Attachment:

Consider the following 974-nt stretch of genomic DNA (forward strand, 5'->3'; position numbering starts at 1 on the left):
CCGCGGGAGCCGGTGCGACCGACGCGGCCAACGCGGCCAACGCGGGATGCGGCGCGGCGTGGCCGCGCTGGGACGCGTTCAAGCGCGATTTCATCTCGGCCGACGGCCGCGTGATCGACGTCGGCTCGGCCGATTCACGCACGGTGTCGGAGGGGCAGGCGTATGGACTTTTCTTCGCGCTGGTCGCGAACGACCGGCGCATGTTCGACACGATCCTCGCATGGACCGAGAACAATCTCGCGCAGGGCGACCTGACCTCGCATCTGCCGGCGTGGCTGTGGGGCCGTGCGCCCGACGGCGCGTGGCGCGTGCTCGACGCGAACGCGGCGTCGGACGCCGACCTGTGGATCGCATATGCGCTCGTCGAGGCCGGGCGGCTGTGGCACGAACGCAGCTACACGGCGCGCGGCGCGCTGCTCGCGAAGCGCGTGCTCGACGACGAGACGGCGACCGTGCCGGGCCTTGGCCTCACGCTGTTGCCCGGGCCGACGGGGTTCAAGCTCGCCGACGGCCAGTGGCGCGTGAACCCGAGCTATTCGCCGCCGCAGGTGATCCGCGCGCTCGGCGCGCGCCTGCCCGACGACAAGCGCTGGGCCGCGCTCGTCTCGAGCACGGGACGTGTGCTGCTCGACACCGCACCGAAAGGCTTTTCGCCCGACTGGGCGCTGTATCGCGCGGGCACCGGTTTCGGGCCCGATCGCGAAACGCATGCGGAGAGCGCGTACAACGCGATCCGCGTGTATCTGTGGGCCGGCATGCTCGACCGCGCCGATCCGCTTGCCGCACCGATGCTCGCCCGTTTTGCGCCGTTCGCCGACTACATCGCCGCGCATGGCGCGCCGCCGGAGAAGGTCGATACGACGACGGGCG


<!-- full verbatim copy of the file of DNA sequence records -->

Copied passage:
Consider the following 974-nt stretch of genomic DNA (forward strand, 5'->3'; position numbering starts at 1 on the left):
CCGCGGGAGCCGGTGCGACCGACGCGGCCAACGCGGCCAACGCGGGATGCGGCGCGGCGTGGCCGCGCTGGGACGCGTTCAAGCGCGATTTCATCTCGGCCGACGGCCGCGTGATCGACGTCGGCTCGGCCGATTCACGCACGGTGTCGGAGGGGCAGGCGTATGGACTTTTCTTCGCGCTGGTCGCGAACGACCGGCGCATGTTCGACACGATCCTCGCATGGACCGAGAACAATCTCGCGCAGGGCGACCTGACCTCGCATCTGCCGGCGTGGCTGTGGGGCCGTGCGCCCGACGGCGCGTGGCGCGTGCTCGACGCGAACGCGGCGTCGGACGCCGACCTGTGGATCGCATATGCGCTCGTCGAGGCCGGGCGGCTGTGGCACGAACGCAGCTACACGGCGCGCGGCGCGCTGCTCGCGAAGCGCGTGCTCGACGACGAGACGGCGACCGTGCCGGGCCTTGGCCTCACGCTGTTGCCCGGGCCGACGGGGTTCAAGCTCGCCGACGGCCAGTGGCGCGTGAACCCGAGCTATTCGCCGCCGCAGGTGATCCGCGCGCTCGGCGCGCGCCTGCCCGACGACAAGCGCTGGGCCGCGCTCGTCTCGAGCACGGGACGTGTGCTGCTCGACACCGCACCGAAAGGCTTTTCGCCCGACTGGGCGCTGTATCGCGCGGGCACCGGTTTCGGGCCCGATCGCGAAACGCATGCGGAGAGCGCGTACAACGCGATCCGCGTGTATCTGTGGGCCGGCATGCTCGACCGCGCCGATCCGCTTGCCGCACCGATGCTCGCCCGTTTTGCGCCGTTCGCCGACTACATCGCCGCGCATGGCGCGCCGCCGGAGAAGGTCGATACGACGACGGGCG